Auto-Train Corp., announced yesterday it has signed an agreement to establish a Mexican version of its automobile and passenger service beginning next April.
If the Mexican venture is successful, it could have a major impact on the troubled Washington railroad which has been operating in the red for almost two years. The company lost $664,000 in the latest quarter.
At the company's annual meeting earlier this month, President Eugene K. Garfield said the survival of the company would be determined in the next six months, and listed the Mexican service as a critical element in the corporate strategy.
After nearly four years of negotiations, an agreement for the Mexican Auto-Train was signed Thursday in Mexico City, the company announced.
The Auto Tren de Mexico will run about 750 miles from Nuevo Laredo, which is across the Rio Grande River from Laredo, Tex., to Queretarro, a city which the company described as "a short drive" from Mexico City, about 100 miles.
Garfield said Auto-Train Corp. will sell tickets for the Mexican route in the United States and receive a 10 percent commissions. It will also earn royalties on the Mexican service.
He said Auto-Train will sell 30 passenger and auto carrier cars to the Mexican operation for $4.6 million.
Whether the royalty revenues will begin soon enough to ease Auto-Train's severe cash shortage or whether it will receive an significant amount of cash from the sale of equipment was unclear yesterday.
Various lenders to whom Auto-Train owes more than $11 million hold mortgages on virtually all of the company's equipment, and leading agreements provide that most of the proceeds of any sale of property must be used to pay off old loans.
Tom Tucker, a Washington public relations consultant to Auto-Train, said yesterday he did not know how much money the company would receive from the Mexican service but said it would be "a very significant factor in their financial picture this fiscal year."
Auto-Trains cash flow situation is said to be so tight that the company is delaying making refunds on cancelled tickets to conserve cash.
Employes said refund checks were being held up for as long as two months; An Interstate Commerce Commission official said the office of rail passenger service had recently received two complaints about lengthy waits for refunds by passengers who cancelled trips.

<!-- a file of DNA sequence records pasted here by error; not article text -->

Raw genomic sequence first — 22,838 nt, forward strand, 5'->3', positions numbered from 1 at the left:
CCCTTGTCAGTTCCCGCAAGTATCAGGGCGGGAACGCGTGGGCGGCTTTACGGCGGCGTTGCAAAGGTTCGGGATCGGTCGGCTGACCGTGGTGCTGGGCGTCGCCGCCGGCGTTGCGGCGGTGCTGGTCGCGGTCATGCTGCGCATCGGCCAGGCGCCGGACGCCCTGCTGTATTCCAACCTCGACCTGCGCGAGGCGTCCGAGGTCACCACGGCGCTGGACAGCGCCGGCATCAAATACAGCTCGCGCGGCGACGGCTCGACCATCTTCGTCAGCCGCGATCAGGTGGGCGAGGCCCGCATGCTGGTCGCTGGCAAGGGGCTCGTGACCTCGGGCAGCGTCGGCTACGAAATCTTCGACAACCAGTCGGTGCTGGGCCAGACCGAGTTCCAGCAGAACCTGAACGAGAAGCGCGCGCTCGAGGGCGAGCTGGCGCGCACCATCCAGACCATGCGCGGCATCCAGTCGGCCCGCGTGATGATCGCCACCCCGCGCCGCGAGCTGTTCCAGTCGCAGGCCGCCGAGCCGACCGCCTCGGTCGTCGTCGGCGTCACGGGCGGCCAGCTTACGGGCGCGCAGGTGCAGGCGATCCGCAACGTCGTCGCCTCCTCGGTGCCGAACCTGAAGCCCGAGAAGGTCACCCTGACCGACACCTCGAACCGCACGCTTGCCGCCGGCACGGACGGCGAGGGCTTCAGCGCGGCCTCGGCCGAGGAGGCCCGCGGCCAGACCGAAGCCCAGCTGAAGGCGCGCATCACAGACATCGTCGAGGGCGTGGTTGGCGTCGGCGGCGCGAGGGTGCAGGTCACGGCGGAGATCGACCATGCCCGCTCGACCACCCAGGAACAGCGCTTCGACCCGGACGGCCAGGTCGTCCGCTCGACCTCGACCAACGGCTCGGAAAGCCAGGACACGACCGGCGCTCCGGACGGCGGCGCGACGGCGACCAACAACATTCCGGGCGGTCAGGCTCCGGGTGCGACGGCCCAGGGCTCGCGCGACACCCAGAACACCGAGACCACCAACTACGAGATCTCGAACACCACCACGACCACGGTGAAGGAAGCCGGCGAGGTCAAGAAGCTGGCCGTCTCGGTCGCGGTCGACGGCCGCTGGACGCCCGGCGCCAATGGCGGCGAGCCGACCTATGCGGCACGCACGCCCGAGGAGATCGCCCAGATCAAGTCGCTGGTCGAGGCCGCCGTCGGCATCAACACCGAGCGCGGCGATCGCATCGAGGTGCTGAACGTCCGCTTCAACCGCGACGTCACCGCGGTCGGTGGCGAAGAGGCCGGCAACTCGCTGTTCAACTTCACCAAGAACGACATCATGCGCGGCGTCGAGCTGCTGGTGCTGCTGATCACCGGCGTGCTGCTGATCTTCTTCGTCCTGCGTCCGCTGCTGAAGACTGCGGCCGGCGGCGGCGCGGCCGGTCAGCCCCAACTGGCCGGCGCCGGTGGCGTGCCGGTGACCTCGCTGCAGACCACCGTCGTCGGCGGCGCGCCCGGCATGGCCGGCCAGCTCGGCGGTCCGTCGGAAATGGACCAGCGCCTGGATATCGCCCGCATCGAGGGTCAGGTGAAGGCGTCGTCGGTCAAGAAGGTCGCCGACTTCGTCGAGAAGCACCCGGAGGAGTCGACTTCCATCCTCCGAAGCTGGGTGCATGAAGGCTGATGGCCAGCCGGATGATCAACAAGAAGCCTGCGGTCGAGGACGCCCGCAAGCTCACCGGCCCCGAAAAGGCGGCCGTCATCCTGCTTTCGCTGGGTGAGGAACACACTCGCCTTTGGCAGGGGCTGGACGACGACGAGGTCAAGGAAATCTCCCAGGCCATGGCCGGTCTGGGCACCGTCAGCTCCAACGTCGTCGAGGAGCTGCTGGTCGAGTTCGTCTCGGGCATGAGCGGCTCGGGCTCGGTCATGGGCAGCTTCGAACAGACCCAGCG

Garfield revealed at the annual meeting that one of the company's major creditors, the Seaboard Coast Line Railroad, had agreed this month to wait until sometime next year to collect $800,000 due it. The Seaboard provides the tracks and engine crews that take the Auto-Train along most of its trip from Lorton, Va. to Sanford, Fla.
The Seaboard and two other major creditors earlier this year agreed to guarantee a $3 million dollar loan to Auto-Train by American Security Bank of Washington.
Seaboard backed 66 2/3 percent ($2 million) of the loan. The Richmnd, Fredericksburg and Potomac Railroad guaranteed 20 percent, and Marriott Corp. guaranteed the remaining 13 1/3 percent.
The loan agreement, which was filed with the Securities and Exchange Commission required Auto-Train to "maintain its accounts payable with the guarantors on a current basis." The extension of the additional $800,000 credit by the Seaboard apparently indicates Auto-Train was unable to meet that condition.
The loan agreement required Auto-Train to open its books to the bank and the three firms guaranteeing the loans, prohibiting any loans by the company to its officers or directors, and set a $2.4 million limit on Auto-Train's monthly expenditures.
The Mexican service is one of three ventures Garfield has said could keep Auto-Train alive.
The company has applied to the Interstate Commerce Commission to extend the northern end of its Florida run to Newark, N.J. And Garfield has said Auto-Train will go into the railcar maintenance business, repairing cars for other railroads and car owners.
All three of these diversification moves, however, require additional capital.